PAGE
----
Allegations Against TikTok In US Suggest Modi Govt's Fears Were Not Unfounded Against The App

TikTok, owned by Chinese company ByteDance, has gone from just one of many entertainment content apps to a pop culture mainstay
TikTok mobile app displayed on a smartphone
TikTok mobile app displayed on a smartphone

Controversial app TikTok is under the scanner yet again, and the allegations against the short video service are familiar, too.

TikTok, owned by Chinese company ByteDance, has gone from just one of many entertainment content apps to a pop culture mainstay. However, according to the Federal Communications Commission (FCC), the app is also a risk to the very security of the United States and should be discontinued from major app stores.

About two years ago, TikTok, along with 50 other apps were banned in India by the Modi government as they were “prejudicial to sovereignty and integrity of India, defense of India, security of state and public order.”

This came shortly after a clash between Indian and Chinese soldiers in Ladakh.

The app has been controversial several times and different countries have debated the risk it poses.  

Why FCC Is Demanding TikTok’s Removal?

Federal Communications Commission head Brendan Carr has reached out to the heads of Apple and Google to request they remove TikTok from availability in their virtual stores.

A letter addressed to the CEOs of Apple and Google stated that “TikTok poses an unacceptable national security risk due to its extensive data harvesting being combined with Beijing’s apparently unchecked access to that sensitive data.”

According to the FCC commissioner, TikTok collects “everything” in terms of data, including biometric information, GPS locations, browser histories, and even faceprints.

Carr also went on to allege that its parent company ByteDance is “beholden to the Communist Party of China and required by Chinese law to comply with the PRC‘s surveillance demands.”

The United States military forces have already banned TikTok from being used on government-issued devices and the potential security risks of the app have been addressed in Congress.

However, TikTok Head of Public Policy for America Michael Beckerman has denied the claims that the app harvests information for use by the Chinese government.

TikTok recently routed the information of American users to U.S.-based servers, and Michael Beckerman stated that they do not share information with the Chinese government and “never would.”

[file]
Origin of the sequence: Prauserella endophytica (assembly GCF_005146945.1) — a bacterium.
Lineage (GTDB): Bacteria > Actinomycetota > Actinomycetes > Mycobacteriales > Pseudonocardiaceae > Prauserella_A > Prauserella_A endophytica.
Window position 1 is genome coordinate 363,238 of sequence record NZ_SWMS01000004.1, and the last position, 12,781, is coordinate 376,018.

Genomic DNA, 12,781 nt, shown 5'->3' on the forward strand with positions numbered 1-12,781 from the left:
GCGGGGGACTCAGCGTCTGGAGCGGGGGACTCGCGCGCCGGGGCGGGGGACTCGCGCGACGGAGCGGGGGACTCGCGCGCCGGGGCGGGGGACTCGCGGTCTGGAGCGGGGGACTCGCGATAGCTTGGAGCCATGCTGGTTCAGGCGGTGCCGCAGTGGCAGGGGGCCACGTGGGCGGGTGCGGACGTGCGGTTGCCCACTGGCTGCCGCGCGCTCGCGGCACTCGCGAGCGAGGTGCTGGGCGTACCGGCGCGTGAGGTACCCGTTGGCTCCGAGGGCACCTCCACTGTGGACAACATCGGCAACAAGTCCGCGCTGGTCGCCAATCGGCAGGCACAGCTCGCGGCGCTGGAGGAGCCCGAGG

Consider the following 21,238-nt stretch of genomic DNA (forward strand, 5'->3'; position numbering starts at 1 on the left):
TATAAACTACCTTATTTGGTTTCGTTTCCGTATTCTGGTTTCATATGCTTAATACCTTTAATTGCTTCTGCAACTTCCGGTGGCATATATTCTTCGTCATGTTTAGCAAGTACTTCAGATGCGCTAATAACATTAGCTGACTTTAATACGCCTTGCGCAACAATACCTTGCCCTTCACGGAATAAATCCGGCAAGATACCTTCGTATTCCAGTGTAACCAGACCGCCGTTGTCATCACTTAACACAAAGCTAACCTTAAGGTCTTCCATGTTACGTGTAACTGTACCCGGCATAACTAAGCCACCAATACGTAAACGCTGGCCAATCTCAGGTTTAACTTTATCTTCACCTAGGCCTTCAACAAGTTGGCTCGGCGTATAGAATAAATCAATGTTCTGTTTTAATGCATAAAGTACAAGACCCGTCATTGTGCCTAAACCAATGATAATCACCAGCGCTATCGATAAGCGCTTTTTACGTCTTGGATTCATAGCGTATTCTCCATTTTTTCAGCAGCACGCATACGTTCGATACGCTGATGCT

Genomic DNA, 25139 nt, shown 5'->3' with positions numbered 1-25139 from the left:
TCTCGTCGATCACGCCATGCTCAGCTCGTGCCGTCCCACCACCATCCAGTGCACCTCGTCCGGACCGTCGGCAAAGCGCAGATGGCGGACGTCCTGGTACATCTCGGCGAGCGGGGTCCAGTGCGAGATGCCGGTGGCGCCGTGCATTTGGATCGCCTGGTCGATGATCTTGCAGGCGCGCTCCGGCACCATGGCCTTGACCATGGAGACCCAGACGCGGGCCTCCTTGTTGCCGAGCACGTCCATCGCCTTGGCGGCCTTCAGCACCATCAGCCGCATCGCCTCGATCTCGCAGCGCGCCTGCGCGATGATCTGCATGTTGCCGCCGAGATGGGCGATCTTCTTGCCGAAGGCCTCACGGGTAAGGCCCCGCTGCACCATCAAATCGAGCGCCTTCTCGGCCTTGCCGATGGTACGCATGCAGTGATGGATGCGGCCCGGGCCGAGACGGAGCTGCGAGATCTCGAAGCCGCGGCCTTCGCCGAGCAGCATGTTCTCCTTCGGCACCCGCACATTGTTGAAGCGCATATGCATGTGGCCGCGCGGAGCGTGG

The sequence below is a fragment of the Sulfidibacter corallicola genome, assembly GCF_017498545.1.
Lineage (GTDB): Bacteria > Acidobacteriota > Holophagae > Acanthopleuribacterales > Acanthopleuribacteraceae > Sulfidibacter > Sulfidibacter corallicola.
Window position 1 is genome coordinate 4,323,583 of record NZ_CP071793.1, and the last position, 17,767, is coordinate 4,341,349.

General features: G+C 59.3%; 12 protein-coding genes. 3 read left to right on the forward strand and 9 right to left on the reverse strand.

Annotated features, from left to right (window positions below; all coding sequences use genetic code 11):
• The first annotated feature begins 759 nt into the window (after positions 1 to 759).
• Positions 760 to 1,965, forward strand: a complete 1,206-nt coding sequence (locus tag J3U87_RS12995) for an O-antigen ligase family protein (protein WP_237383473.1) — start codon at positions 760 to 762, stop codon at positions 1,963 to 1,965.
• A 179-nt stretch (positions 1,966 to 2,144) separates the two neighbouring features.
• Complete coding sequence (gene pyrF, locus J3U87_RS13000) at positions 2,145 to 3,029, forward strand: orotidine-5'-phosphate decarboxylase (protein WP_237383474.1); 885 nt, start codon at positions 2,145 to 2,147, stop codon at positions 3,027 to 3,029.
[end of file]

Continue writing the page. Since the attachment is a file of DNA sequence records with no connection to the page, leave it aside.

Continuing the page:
Is TikTok A “Surveillance Tool”?

TikTok's global chief security officer (CSO) Roland Cloutier will step down from his role and shift to a strategic advisory position. Kim Albarella, head of the security risk, vendor, and client assurance, will temporarily take his place.

Cloutier's removal comes as TikTok deals with the fallout of a recent controversy that erupted after the platform's CEO admitted that its China-based employees have access to American user data.

According to the FCC commissioner, TikTok is said to collect “everything”, from search and browsing histories; keystroke patterns; biometric identifiers—including faceprints, something that might be used in “unrelated facial recognition technology”, and voiceprints—location data; draft messages; metadata; and data stored on the clipboard, including text, images, and videos.

TikTok has been under pressure from US officials over whether Americans’ private data gathered through the app could be handed over to the authoritarian regime in China -- something TikTok has said it would never do.

Former President Donald Trump tried to ban the app and forced ByteDance to sell TikTok’s US business over what he claimed were security risks. The action was challenged in court and Biden revoked Trump’s ban in June 2021.

In June 2021, a human rights organization issued a legal notice to the Bangladeshi government that sought the prohibition of “dangerous and harmful" applications such as TikTok, PUBG, and Free Fire, but failed to obtain a response.

Soon thereafter, its lawyers filed a petition with the High Court, sharing the organization’s concerns. In August 2020, the High Court encouraged the Bangladeshi government to prohibit “dangerous and harmful” applications such as TikTok, PUBG, and Free Fire to “save children and adolescents from moral and social degradation.”

On 11 October 2020, Pakistan banned the social media platform after not complying with issues regarding the content on the platform brought up by their government.

Will TikTok Be Back In India?

In just over a year after it came to India, TikTok grew rapidly in terms of user traction, time spent on the app, and interest from advertisers. India accounted for 611 million downloads in April 2020.

Of the apps banned under the government order, TikTok and UC Browser both had a significant user base in India. TikTok had 81 million active monthly users, according to data analytics firm App Annie, making it the ByteDance-owned brand’s largest market. Alibaba said its UC Browser had about 130 million users in India, or about a 12% share of the Indian browser market.

TikTok remains inactive in India, while the government last year said that it will make the restriction permanent for TikTok and the other Chinese apps.

This has also prompted ByteDance to downsize in India, reportedly laying off more than 1,800 local employees.

As per news reports, ByteDance is looking to bring back TikTok in India with a new partnership and re-enter the market. The company is also looking to rehire its former employees.

But this time, it will have plenty of competition from Instagram, YouTube, Snapchat, Chingari, ShareChat, MX Takatak, Moj, Josh, and other apps.

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